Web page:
The statistics show 76.1 per cent were waiting within the 18-week target period - well below the NHS operational standard of 92 per cent, but above the national average of 64.5 per cent.
That figure is the highest since April, when 80.6 per cent of 9,327 patients had been waiting for 18 weeks or fewer, before the pandemic had a clear impact on waiting times.
In June, August and September less than 70 per cent of people were within the 18-week period, although Barnsley did not provide data in July.
A spike in December saw the largest waiting lists at 9,689 patients, while around three-quarters of these were waiting within 18 weeks.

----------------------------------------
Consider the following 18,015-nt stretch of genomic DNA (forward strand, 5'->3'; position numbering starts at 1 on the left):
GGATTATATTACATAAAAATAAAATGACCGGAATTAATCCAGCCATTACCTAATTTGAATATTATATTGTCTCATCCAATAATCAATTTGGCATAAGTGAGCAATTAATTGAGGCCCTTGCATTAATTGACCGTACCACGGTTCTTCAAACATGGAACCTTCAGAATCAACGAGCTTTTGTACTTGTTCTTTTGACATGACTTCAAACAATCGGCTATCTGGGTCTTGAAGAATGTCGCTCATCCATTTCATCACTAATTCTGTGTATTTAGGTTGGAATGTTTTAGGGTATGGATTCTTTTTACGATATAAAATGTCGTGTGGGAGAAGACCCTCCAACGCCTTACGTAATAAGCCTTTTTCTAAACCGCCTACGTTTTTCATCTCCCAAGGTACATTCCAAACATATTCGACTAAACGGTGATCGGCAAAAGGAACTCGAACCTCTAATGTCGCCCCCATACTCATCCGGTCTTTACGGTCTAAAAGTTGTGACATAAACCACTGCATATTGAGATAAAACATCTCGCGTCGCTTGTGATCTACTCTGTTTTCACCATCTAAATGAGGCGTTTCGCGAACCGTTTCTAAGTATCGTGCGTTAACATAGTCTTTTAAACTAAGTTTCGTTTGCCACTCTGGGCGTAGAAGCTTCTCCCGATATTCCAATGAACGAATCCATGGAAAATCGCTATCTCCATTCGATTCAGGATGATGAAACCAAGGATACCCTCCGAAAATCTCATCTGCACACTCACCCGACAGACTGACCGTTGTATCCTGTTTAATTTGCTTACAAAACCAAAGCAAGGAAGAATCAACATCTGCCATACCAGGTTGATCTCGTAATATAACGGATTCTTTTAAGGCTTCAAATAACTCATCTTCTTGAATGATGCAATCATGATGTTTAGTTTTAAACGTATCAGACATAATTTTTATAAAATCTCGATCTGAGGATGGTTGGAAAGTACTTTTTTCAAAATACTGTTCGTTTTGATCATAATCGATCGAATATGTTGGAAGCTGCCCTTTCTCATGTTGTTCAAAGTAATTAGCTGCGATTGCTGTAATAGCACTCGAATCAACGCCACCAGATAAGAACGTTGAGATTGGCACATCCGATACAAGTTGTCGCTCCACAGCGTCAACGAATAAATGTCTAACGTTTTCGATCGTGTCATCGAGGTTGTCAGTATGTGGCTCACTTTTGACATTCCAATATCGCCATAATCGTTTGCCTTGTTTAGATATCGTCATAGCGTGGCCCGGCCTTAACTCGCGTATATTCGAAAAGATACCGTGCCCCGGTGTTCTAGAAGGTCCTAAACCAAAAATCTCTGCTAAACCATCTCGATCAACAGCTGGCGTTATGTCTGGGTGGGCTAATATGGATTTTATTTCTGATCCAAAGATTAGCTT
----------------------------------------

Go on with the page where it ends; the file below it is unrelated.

Of the 9,203 patients in February, the majority - 1,578 - were waiting for general surgery.
The longest lists otherwise were for gastroenterology, and trauma and orthopaedics - the latter of which saw just 39.2 per cent of patients seen within 18 weeks, meaning the majority had been in line for longer.
While half of patients waiting had been in line for routine operations and procedures less than eight weeks, 92 of every 100 had been waiting up to 38 weeks for treatment to start.
The average waiting time was 7.8 weeks - a figure which has steadily fallen since August when it was 11.2 weeks.
In February, 669 patients started admitted treatment, half of which were seen within 13 weeks.
Nationally, February saw 4.7m patients waiting to start treatment - the highest number since 2007.